I know it is still months until Spring, and that there will be days when I get tired of all the moss. But for now, I enjoy petting the wonderful velvet covered walls and stones as I go by.


Grandma Judy


Nature as art

Dear Liza,

It has been bright, sunny and COLD the last few days. I have had fun taking pictures of the flowers that are thriving in the cold, and some noisy crows, as well.

Crows do really well in Portland. They drink out of the bubblers downtown and enjoy over ripe fruits and leftover take-out food here in the neighborhood.

They have something to say (I’m still not sure what) to everyone who passes by, including dogs on leashes and cats on porches. I reply and try to understand, but they don’t seem particularly motivated.

So I let it go.


Grandma Judy

Portland’s Chinatown(s)

Dear Liza,

The Hazeltine Building

In the story I am writing, there is a character who was also a real-life Chinese doctor here in Portland, Dr. C. Gee Wo. He advertised every day in the local newspaper, The Oregonian. He was very successful, also investing in other businesses and donating to charities here in Portland and all along the west coast.

In order to describe his neighborhood and office, I have been trying to learn what the Chinatown here in Portland was like in 1903. So you can imagine how happy I was when I learned that a brand new Chinese museum had opened up! Yesterday, Grandpa Nelson and I went to visit it.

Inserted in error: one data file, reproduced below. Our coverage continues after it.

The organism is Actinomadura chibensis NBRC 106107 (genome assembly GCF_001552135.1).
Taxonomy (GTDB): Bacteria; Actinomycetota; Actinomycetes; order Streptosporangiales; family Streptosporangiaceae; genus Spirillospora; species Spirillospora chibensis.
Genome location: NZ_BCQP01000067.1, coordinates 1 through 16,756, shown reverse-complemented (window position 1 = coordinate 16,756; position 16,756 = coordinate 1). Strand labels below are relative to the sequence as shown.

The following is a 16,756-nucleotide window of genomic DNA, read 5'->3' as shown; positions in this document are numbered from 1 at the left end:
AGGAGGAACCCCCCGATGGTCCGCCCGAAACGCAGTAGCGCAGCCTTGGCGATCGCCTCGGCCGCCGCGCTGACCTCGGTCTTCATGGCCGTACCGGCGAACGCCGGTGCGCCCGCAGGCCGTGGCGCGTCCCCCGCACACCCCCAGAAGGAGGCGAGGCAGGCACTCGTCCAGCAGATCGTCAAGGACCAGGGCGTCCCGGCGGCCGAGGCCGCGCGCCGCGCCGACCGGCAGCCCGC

But first, there was a doctor’s visit and then, lunch. We parked by a wonderful old building called The Hazeltine, which was built in 1893. Amazing stone work right out on the street!

Pine Street Market

Across the street was the Pine Street Market, which is another old building that is now being shared by about five different restaurants. Checkerboard Pizza, Pollo Brava, Markum Ramen, and the Kim Jung Grill all vied for our attention.

We ate at “Bless Your Heart” Burgers, and they had wonderful burgers, fries for Grandpa Nelson, and Mexican Coke! I only have about two sodas a year, so I need to make them count.

Cool Dragon Logo

Then we walked across Burnside, past Voodoo Donuts, and to the Portland Chinatown Museum. As I said, it is brand new. There are still pictures resting on the floor, waiting to be hung, and the model that shows how the museum is laid out is still sitting on a back table. But there are wonderful displays of Chinese stores and restaurants, and essays and photographs that show when Chinese folks came to America, what jobs they did, and where they lived.

Mr. James Wong

I met James Wong, a retired teacherĀ  who is on the Board of museum. He told me that he was born and raised two blocks from this museum in the 1950s. He explained that there were really TWO “Old Chinatowns” in Portland. The one from the time of my story, 1903, was south of Burnside, along 2nd and 3rd Streets. The later one, from about 1905 onward, is north of Burnside. That would explain why Dr. Wo’s office is so far south, on Alder.